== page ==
Admittedly, Disney could remedy the potential problems by improving cell phone network coverage in the parks and/or providing a decent Wi-Fi network for guests , but I have to wonder if Disney and the cellular companies are really going to want to spend the money it'll take, and how long it'll be before those networks are clogged up again once coverage is improved.

  • What is Disney going to do for AP holders?  Are we going to see offers for Passplus?

  • Here is what makes me most sad about this. Kids already see their parents on their Smartphones WAY too much, handling business, surfing the net, texting, making hone calls, etc. As a parent of two young kids I know that I have caught myself doing this too much and I make a point on vacation to try and limit that use. I just picture families in the Magic Kingdom all holding their smart phones and not being engaged with their kids on what is to be a Magical Memory making vacation- it just makes me sad. Why can't we just put the Smartphones away and enjoy our time with one another, Come on Disney!!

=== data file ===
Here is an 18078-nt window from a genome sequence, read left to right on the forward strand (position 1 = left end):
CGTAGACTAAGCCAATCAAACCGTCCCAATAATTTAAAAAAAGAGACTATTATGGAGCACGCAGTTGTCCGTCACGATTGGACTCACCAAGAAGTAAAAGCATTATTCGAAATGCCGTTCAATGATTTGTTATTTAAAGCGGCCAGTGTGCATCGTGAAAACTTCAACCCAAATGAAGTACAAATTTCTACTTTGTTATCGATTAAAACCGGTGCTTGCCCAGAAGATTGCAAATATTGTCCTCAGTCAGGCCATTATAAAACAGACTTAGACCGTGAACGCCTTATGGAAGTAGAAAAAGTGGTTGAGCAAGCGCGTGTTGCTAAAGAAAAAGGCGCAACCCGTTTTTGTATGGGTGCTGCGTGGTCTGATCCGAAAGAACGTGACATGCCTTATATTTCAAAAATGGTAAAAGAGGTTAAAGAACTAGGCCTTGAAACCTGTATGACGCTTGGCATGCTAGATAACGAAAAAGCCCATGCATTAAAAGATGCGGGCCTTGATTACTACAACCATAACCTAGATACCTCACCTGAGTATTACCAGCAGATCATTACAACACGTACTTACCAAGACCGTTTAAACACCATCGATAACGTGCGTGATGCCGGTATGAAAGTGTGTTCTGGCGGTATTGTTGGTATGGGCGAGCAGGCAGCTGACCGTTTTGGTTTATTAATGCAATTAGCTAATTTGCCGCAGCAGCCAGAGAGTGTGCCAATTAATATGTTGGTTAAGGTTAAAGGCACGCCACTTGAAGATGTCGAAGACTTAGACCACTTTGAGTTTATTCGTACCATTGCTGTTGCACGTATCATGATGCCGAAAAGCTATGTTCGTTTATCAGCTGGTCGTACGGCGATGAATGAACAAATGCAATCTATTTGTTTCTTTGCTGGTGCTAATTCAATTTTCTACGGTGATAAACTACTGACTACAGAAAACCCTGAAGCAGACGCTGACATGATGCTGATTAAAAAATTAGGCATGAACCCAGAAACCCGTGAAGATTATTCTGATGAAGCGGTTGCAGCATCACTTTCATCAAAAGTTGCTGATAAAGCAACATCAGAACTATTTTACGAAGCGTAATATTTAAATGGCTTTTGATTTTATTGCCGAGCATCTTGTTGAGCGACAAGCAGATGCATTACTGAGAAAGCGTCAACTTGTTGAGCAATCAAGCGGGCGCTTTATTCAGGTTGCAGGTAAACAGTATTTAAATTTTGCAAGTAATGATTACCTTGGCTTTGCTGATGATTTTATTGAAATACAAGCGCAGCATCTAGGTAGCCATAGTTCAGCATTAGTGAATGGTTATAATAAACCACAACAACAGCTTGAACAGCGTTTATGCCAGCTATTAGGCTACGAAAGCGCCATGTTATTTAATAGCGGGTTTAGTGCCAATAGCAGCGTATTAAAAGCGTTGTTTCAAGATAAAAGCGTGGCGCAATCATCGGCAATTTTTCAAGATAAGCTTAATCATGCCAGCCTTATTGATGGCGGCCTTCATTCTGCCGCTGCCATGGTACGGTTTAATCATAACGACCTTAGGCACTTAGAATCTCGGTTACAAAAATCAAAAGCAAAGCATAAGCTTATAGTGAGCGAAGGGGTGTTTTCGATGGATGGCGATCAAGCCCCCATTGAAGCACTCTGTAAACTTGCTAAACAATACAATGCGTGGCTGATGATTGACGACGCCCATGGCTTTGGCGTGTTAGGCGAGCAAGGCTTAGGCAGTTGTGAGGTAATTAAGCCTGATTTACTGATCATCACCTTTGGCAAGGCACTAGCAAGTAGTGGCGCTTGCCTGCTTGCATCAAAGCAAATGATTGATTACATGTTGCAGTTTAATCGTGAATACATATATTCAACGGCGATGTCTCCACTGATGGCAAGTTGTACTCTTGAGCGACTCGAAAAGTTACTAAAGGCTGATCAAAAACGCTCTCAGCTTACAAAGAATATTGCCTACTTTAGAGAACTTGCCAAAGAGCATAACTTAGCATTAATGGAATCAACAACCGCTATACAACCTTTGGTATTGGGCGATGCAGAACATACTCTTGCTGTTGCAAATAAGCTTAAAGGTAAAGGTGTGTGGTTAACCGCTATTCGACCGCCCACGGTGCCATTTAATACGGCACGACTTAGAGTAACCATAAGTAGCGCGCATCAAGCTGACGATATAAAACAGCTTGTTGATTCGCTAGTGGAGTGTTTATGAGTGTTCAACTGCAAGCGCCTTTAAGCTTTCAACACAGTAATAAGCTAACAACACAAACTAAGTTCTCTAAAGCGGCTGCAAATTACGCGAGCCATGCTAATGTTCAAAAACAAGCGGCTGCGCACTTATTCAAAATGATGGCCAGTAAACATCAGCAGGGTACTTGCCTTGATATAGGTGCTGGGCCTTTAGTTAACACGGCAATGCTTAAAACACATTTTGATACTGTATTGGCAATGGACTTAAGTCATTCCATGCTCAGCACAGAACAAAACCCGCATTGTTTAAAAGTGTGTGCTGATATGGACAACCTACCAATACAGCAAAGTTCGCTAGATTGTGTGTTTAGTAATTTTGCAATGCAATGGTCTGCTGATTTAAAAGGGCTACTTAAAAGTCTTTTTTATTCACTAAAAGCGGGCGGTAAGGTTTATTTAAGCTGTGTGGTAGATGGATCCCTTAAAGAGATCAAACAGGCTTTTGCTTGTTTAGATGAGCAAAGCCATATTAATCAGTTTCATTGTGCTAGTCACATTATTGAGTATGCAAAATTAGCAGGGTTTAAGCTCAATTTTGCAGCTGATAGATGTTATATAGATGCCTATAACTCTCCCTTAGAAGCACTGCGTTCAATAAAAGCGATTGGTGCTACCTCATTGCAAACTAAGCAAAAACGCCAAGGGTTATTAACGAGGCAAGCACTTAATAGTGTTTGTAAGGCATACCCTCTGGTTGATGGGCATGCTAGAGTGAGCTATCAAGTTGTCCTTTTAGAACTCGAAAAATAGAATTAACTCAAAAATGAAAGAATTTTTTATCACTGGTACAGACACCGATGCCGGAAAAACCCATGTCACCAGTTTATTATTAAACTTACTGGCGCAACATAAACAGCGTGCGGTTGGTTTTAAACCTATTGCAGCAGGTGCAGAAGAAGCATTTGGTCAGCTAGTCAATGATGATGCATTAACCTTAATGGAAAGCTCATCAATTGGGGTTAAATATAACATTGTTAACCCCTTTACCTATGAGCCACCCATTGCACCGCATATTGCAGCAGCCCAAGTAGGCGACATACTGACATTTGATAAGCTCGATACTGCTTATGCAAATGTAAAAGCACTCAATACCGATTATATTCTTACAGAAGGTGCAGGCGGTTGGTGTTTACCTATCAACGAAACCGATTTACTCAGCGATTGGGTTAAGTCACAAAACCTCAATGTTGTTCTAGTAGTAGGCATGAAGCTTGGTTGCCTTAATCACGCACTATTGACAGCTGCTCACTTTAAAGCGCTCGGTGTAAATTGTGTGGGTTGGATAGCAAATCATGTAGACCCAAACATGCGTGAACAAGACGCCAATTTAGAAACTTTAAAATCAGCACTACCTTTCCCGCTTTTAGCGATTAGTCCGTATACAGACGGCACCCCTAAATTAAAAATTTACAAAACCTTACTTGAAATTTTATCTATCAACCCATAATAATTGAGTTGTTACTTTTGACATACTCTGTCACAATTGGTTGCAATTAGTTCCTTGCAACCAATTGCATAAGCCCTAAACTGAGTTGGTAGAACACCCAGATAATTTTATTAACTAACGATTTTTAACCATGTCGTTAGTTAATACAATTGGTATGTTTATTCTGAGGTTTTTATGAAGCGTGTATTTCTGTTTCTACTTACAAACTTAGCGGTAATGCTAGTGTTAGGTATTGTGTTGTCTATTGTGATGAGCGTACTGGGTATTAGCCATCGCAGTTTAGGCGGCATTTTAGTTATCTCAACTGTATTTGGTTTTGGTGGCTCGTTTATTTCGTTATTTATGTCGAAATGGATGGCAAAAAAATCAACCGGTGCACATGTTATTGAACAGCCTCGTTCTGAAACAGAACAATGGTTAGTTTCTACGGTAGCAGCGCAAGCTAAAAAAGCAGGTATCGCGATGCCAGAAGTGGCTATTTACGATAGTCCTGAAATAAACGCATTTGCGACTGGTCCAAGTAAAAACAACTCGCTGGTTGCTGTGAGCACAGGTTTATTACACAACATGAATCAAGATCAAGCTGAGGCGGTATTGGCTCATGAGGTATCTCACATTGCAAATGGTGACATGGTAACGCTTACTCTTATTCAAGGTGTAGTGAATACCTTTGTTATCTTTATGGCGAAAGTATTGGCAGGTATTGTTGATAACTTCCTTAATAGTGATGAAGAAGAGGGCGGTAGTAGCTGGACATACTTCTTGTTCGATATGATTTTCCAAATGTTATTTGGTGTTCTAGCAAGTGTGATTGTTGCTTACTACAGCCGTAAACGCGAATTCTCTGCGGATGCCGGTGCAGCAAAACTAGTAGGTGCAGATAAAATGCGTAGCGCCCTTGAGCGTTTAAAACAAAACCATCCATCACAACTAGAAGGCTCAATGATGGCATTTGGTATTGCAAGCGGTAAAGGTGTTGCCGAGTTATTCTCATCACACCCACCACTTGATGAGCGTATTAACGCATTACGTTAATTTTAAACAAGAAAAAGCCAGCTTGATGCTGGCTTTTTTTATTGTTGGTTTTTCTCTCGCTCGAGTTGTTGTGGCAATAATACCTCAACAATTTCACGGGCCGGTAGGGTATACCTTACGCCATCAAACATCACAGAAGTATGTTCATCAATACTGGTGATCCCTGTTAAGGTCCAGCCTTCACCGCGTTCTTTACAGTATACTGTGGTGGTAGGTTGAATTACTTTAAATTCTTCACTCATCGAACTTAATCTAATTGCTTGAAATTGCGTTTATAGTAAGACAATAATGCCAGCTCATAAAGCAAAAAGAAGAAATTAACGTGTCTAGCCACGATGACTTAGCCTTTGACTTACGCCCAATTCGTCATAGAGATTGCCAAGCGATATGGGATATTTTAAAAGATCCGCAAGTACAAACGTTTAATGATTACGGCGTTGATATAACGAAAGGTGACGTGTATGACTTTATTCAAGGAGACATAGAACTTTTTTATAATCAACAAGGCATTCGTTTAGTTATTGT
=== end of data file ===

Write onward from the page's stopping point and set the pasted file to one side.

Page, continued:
• You still can. You are not obligated to use a feature Disney offers if it doesn't suit YOUR family's vacation. That doesn't mean it shouldn't be offered for those who want it. Like you, my family tries to lay off the phone while at WDW. But look at the bright side, if a bunch of people are staring at their phones and picking up their meals at a pickup window, the lines the rest of us use should be shorter.

  • We don't any meals at the quick-service places.  We tend to eat a large breakfast, maybe some snacks, have a nice dinner and go back to the parks (WDW).  Lines aren't an issue for snacks.

    I would say that I am happy to see that Disney is being creative about the use of technology to gather more information to input into their models to try to reduce lines, employ more effective crowd control and make our experience that much better.  It is also better business for Disney, effective modeling makes operations of the parks a bit easier, everything from food to staffing.

  • Disney put cell phone charging lockers at Disneyland. Maybe they will do the same in Disney World. $2/hour and they even have the cords installed for iPhones, Androids, and Blackberries.

  • My biggest concern is the one people keep coming back to, and that's the end of spontaneity.  I love the idea of being able to reserve fastpasses and dining DAY OF on my phone, but scheduling out which attractions you want to do ahead of time is really tough.